so come along for the ride. It's going to be fantastic. Well g'day viewers and welcome back to Colour In Your Life. We are in a beautiful little town called Glenorchy, in the South Island of New Zealand, up the road from Queenstown with a gentleman named Mr. John Crump. John, welcome to the show. Thank you. Great to be here. John, without a doubt, is probably one of the foremost landscape artists that this country has. His work is so amazingly iconic when it comes to capturing the beauty, the absolute magnificent beauty, of New Zealand, and as we go through the show you're obviously going to see. We're going to be doing some plein air painting with you todayé
Yep. Now, in our discussions over the phone you were telling me at one stage, obviously you started out your career, forty years now that you've been doing this as a professional artist, but at one stage you were actually working in a studio. Yes. One of your directors said something to you about â€˜you know what, you need to get outside'. That's right. Tell me a bit about that. Well I was exhibiting with a gallery in Wellington, and the owner Gordon said to me one time â€˜your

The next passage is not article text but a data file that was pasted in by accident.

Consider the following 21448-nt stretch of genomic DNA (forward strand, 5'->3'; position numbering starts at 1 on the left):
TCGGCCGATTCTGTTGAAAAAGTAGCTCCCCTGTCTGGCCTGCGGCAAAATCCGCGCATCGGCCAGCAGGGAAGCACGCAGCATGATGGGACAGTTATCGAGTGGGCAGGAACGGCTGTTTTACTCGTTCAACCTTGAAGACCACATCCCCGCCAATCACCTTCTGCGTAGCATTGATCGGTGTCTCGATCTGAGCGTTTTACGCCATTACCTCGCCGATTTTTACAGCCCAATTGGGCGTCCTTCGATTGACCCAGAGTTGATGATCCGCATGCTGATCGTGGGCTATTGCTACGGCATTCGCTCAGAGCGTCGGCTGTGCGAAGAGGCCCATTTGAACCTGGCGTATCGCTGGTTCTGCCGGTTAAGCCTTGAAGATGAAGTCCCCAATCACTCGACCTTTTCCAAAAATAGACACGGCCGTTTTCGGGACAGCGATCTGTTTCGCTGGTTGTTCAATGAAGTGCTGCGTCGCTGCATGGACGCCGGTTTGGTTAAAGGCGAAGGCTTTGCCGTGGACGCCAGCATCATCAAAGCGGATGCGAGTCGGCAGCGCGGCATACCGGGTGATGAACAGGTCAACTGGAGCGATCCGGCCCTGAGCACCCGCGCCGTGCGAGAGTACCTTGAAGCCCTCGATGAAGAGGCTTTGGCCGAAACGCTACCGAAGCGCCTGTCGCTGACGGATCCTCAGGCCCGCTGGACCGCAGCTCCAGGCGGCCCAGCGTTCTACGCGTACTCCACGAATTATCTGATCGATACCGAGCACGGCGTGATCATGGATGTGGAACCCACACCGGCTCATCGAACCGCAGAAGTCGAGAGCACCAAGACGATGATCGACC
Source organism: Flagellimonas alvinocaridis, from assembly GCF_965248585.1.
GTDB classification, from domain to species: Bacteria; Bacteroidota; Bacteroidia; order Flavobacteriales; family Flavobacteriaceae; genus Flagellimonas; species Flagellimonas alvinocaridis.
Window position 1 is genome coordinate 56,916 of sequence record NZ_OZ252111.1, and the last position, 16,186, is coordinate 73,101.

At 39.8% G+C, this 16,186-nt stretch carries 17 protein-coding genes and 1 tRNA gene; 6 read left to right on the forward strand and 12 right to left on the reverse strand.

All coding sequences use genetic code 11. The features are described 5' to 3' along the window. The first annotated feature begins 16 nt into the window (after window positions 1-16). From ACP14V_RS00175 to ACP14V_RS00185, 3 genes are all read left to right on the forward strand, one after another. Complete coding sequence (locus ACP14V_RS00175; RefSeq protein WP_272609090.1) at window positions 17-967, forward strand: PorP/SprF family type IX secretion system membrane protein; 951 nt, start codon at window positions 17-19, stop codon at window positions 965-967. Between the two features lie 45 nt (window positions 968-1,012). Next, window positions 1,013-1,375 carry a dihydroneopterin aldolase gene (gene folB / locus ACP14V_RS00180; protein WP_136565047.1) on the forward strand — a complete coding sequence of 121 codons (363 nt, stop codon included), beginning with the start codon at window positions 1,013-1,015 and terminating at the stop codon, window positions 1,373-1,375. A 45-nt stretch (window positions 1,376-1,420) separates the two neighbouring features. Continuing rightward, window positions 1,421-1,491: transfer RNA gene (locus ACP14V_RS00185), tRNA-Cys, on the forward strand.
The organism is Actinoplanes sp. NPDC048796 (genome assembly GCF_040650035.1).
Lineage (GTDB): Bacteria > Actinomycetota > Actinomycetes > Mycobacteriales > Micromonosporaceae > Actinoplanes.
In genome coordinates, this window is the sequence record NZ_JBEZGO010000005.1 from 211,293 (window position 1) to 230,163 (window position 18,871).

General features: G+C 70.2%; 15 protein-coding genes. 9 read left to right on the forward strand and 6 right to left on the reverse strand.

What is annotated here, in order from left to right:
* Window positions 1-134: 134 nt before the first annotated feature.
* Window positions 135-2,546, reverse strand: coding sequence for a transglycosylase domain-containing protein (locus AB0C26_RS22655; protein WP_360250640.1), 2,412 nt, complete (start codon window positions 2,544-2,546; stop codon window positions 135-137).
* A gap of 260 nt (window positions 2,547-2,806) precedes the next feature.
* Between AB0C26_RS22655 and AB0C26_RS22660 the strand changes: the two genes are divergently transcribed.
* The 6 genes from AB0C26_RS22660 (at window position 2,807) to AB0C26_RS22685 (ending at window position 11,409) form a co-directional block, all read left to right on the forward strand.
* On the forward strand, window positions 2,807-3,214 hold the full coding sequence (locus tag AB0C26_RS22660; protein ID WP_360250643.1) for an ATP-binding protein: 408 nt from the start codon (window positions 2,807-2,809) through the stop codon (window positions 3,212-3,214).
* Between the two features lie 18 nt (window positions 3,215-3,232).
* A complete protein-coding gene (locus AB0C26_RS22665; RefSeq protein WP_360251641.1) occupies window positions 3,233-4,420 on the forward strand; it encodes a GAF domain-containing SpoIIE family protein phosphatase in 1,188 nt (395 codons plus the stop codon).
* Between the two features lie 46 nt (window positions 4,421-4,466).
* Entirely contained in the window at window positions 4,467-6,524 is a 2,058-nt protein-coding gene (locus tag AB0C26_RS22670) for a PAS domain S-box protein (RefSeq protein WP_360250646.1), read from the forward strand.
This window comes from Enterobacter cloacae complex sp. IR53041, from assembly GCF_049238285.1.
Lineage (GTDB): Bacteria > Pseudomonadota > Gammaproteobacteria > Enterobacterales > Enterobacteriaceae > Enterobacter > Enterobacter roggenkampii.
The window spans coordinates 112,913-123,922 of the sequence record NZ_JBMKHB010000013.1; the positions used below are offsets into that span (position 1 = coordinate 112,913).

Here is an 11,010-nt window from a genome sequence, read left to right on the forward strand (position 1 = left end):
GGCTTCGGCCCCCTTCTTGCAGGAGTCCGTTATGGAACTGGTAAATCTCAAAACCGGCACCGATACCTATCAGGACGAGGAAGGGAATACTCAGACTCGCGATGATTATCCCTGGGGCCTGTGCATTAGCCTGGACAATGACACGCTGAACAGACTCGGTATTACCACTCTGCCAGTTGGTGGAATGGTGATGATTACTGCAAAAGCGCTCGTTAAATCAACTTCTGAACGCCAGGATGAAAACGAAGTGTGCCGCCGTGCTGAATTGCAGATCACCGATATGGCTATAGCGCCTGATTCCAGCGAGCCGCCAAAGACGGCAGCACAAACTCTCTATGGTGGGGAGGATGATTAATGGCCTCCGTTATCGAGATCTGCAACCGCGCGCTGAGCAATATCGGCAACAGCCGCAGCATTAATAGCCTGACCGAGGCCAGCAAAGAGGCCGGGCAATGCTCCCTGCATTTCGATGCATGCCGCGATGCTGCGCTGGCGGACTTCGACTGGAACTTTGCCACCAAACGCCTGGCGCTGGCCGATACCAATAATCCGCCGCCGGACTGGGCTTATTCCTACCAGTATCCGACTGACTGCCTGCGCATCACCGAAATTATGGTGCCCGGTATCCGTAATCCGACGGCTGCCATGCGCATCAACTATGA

paintings are starting to look formulaic, you knowé Yeah. You're doing the same thing too often. So he arranged for an Australian artist to take me out painting. Okay. A fella who was committed to plein air work, Les Campbell, and he was a good painter, we went away on a trip together. For the first part of that trip it was a nightmare. Yeahé I just couldn't catch up and I was too slow. He would be whistling away and happy as, finishing off his work,
and I was still getting started. Laughs Cause I was so used to taking my time. But you're used toâ€¦ sorryâ€¦ But I remember that month I sped up, and I discovered that my work was getting better and better outdoors. Okay. I'd almost been scared of outdoors. I'd tried it once. The easel blew away and the painting with it, and it wasn't working. Yeah.